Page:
Ann Arbor, Michigan: All I remember is that the chabad had couches and the guy I stayed by was into swords. Very cool city.

Toronto: I’ve only stayed in Thornhill or downtown by bay and bloor, the Bayit used to be full of teenage hotties and they all wore those hooker boots, Froday night attendance was a must. Off the derech kids hanging out by Markeys by Steeles was interesting and I loved the zuchini pizza at tov li, Sobeys is a mind blowing foodie experience and my blog was started in Toronto so I owe a lot to the place, I have some good friends from there and I remember these beer and chicken wings kiddushim at the kehilla center. Hakerem makes mad good shawarma and there is this fast food Chinese place that is a good laxative, like bais burger is. I drove twice to Toronto just for a concert, 3 hours each way from Rochester – in 2002 to Dream Theater and later to see Reel Big Fish, both were amazing shows.

Calgary: The first time I can recall hearing them chant yechi in public, someone was breastfeeding at the table at lunch, strange city.

Edmonton: You have to go to the mall, we got free tickets, I went on my first roller coaster, all of the doors have mezuzahs, there’s a kosher place in the food court. The chabad shul and the other shul are really friendly, I met some very cool people in Edmonton and I really want to go back. It’s so cold that you have to plug your car into an outlet at night so the engine block stays warm and everyone has cords hanging out of their engines. I spoke to Jews who had actually been to the Northwest Territories. The chabad Rabbi in Edmonton is one of the smartest I’ve met.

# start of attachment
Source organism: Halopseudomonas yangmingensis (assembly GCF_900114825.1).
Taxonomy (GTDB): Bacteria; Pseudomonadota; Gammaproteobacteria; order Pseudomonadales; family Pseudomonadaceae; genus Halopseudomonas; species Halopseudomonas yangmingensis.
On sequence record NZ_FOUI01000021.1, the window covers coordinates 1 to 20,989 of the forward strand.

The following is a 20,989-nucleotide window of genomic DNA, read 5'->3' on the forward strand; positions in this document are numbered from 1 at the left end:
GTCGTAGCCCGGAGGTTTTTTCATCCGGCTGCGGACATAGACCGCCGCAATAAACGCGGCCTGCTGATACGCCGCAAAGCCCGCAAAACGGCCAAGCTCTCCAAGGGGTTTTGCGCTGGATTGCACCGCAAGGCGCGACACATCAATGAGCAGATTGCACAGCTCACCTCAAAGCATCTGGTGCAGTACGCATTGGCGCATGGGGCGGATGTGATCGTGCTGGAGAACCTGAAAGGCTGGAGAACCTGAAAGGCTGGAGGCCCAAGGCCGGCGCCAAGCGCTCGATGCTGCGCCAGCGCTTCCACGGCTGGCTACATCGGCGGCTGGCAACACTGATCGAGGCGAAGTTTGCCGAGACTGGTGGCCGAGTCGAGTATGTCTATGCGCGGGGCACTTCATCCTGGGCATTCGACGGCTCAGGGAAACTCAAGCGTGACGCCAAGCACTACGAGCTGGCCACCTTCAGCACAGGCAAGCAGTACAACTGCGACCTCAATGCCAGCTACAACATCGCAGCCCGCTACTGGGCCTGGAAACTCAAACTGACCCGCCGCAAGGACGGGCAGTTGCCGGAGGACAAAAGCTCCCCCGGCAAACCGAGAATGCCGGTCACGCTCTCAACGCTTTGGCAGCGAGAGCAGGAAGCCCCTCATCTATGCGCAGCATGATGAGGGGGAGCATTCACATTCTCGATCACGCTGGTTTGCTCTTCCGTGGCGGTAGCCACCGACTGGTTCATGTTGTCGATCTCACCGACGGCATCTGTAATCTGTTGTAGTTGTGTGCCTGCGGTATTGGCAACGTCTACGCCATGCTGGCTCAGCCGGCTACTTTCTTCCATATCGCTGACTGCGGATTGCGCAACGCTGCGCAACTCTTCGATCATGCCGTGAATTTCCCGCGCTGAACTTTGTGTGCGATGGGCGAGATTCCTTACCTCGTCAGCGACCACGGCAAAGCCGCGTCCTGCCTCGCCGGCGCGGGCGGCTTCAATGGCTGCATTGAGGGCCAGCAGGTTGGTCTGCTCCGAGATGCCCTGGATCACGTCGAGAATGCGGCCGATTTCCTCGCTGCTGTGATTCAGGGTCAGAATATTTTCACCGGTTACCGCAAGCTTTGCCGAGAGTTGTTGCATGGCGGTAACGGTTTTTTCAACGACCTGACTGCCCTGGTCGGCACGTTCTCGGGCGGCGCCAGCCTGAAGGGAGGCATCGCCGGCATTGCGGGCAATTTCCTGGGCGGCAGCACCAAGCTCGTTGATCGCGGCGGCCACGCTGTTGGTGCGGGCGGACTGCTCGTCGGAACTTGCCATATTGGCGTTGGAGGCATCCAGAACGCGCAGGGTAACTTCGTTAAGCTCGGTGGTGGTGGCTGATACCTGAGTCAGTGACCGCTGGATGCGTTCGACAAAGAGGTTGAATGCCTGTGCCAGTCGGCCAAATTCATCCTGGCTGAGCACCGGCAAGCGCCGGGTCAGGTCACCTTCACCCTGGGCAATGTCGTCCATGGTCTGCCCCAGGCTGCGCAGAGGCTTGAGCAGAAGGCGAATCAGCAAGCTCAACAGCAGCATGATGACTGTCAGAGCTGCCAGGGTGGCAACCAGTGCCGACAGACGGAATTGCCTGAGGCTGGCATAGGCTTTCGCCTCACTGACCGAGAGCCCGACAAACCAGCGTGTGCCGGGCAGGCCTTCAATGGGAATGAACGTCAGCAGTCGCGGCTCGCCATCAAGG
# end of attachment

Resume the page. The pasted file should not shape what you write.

Vancouver: It;s a shame that I only remember the mountain biking, it’s famous for that and there was good shwarma and everyone smoked a lot of weed – it was prior to my having tried it.

Seattle: Another place I need to go back to, I heard the pizza there is amazing and I remember the people as being particularly cool. We stayed at Kafka, no relation to Franz, chabad family and I remember a lot of cute eligible chabad girls around and talking to them, the shul had a really good kiddush but it was in 2001 and I really don;t remember much.

Boise, Idaho: The chabad is in a storefront, the food is amazing, the beds are amazing and the Rabbi and his wife are cool, Idaho is awesome – Boise isn’t really Idaho, go to the Sawtooth range or hang out in Moscow.

Spokanne, Washington: The chabad guy in Bozeman Montana wasn;t around and I was willing to drive an extra bunch of hours for the shabbos experience, solo shabbos in a dingy motel room listening to hookers disguised as room service is really the pits, so I drove to Spokanne, a dusty and hilly town in the dry part of Washington, the rabbis house was a few blocks way from dirt roads, it was cool, he had this guy over who explained to us that the only time he had eaten in a kosher place was the Hebrew National stand in NY, it was classic.

Reno, Nevada: The closest community to Tahoe, also the only chabad with a CSA in their backyard, don’t know what a CSA is? That’s probably why we aren’t friends? The chabad guys kids are brilliant and awesome, the members of the shul own casinos and are really right wing, they talk guns and scotch, I like the sage brush and dinginess of Reno – reminds me of downtown vegas, yet still not as glitzy, go to downtown vegas – it’s interesting.